Illustrated Lecture: Lafayette Place/Lafayette Street: A Topographical History by Francis Morrone
Wednesday, January 24, 2018
6:30 p.m.–8:00 p.m.
Please note: This event has already taken place. Please use the Search options on the right to find upcoming events.
When and how did fashionable and tranquil Lafayette Place — 100-feet wide, 3-blocks long, with no cross streets — come into being in the 19th century? By what stages did it evolve? How and when did Lafayette Place become Lafayette Street, and how did the new, much longer, street develop? This lecture will cover, among other things, the conditions that both brought the Merchant’s House into being — and its preservation and survival defied. Not least, this will be a lecture on New York maps and their use in research.
About the Event
A collaboration with the Institute of Classical Architecture & Art.
$30 General Public, $20 MHM & ICAA Members. Seating is limited.
About the Lecturer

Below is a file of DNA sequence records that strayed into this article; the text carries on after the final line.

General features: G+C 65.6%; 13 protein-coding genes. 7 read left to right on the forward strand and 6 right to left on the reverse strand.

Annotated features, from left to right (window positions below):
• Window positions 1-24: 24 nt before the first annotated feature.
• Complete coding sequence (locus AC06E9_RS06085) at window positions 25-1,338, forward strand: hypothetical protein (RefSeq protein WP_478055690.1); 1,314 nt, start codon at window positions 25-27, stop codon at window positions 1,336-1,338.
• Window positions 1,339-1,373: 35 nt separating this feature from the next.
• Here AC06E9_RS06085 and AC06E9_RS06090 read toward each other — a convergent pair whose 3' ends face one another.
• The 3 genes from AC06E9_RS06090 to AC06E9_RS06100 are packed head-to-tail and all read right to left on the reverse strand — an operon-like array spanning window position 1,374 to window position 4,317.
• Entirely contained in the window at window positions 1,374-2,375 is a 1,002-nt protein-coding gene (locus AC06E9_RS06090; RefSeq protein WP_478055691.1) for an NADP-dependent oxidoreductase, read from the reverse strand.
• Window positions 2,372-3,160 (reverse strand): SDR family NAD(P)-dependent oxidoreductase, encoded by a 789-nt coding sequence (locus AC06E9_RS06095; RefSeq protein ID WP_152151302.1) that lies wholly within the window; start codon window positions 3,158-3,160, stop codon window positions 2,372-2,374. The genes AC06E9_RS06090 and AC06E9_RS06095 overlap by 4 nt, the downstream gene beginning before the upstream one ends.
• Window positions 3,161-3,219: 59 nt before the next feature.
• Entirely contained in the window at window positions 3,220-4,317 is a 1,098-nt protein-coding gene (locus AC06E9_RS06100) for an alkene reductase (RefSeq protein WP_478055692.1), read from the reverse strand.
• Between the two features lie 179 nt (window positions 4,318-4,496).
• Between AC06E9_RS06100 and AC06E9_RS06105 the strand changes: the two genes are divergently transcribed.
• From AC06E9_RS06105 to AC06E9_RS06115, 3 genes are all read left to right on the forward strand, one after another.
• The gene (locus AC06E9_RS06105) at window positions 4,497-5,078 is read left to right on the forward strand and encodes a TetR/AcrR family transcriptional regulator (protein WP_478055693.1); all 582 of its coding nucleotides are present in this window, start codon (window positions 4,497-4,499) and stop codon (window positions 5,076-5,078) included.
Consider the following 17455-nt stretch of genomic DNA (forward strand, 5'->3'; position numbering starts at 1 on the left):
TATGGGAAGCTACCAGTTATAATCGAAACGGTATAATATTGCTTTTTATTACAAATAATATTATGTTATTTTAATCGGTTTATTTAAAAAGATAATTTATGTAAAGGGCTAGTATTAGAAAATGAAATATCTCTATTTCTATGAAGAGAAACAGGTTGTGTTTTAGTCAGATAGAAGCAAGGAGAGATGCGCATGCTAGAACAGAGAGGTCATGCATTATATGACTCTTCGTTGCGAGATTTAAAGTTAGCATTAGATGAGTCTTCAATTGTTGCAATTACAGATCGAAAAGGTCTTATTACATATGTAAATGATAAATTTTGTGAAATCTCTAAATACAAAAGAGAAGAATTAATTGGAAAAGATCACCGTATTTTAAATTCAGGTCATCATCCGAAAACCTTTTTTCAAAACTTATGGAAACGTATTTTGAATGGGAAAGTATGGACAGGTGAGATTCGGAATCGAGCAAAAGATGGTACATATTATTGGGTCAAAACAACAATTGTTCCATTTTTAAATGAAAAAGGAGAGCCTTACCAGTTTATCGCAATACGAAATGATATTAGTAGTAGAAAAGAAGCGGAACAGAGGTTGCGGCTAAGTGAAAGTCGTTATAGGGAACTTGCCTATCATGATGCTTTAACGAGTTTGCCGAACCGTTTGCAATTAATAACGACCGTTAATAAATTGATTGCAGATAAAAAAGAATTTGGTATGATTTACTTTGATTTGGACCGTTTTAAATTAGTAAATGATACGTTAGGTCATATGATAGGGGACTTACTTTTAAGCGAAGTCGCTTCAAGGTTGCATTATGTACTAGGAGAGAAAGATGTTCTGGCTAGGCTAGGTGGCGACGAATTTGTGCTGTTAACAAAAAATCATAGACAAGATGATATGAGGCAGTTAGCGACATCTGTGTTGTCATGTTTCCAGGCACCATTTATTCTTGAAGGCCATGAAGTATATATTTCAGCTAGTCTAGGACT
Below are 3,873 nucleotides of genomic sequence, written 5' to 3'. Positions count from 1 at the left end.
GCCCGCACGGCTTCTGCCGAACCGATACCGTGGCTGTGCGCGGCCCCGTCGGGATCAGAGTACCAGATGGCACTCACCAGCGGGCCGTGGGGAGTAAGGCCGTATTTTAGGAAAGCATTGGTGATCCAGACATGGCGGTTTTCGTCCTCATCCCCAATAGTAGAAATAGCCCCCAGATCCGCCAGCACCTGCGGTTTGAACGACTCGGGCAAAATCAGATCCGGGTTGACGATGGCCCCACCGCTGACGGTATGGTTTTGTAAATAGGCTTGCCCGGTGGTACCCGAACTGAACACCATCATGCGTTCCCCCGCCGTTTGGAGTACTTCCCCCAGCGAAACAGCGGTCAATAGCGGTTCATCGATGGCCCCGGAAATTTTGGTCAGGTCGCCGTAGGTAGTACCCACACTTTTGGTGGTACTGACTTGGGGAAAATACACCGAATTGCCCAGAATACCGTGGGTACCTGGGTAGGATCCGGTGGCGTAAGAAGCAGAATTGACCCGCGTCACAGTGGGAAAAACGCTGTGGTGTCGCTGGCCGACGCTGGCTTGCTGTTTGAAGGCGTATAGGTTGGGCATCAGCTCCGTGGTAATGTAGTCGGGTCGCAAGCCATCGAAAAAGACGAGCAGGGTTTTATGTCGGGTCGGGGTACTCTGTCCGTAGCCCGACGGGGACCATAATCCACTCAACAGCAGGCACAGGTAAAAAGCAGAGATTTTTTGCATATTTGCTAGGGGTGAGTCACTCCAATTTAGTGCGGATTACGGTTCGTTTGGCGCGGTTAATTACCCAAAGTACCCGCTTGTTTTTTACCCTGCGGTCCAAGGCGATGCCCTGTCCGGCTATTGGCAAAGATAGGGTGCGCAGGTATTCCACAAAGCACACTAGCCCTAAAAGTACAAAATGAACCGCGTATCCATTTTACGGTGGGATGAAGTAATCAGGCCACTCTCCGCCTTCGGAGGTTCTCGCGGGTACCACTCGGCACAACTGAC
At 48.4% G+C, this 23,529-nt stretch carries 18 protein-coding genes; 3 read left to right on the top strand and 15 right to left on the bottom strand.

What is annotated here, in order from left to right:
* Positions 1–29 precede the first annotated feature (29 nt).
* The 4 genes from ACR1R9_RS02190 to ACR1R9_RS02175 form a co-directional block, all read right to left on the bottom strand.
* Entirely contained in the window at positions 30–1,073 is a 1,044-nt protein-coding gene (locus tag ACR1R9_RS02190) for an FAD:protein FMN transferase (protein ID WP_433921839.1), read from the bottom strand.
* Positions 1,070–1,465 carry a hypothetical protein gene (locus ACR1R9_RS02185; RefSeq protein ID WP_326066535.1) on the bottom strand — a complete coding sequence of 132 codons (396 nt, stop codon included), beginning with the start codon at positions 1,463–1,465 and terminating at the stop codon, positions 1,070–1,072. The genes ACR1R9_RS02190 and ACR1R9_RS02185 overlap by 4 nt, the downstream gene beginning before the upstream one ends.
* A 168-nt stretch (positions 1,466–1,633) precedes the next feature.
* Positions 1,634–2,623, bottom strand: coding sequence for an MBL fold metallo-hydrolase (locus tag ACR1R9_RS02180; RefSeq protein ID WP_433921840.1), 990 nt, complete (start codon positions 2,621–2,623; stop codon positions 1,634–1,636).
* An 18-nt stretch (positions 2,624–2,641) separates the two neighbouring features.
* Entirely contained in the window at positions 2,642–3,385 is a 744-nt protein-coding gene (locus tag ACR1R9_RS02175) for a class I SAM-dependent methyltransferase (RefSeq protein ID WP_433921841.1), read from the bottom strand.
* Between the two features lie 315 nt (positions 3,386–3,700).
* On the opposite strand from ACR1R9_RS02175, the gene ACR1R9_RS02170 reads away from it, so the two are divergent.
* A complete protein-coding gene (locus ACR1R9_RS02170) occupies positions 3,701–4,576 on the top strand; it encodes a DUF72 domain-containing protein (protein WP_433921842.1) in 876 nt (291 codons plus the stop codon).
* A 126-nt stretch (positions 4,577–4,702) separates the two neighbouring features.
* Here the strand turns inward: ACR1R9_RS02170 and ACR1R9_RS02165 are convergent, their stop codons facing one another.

Francis Morrone is a renowned architectural historian and writer. The author of eleven books, including, most recently, “Guide to New York City Urban Landscapes” (W.W. Norton, 2013). Morrone has also written highly-regarded architectural guidebooks to Philadelphia, and Brooklyn. His writings have appeared in many publications, including the Wall Street Journal, the New Criterion, City Journal, Humanities and the New York Sun, where he was an art and architecture critic. He teaches architectural and urban history at New York University, and is the recipient of the university’s Excellence in Teaching Award. Travel + Leisure magazine named him as one of the 13 best tour guides in the world. Other awards include the Arthur Ross Award of the Institute of Classical Architecture and Art.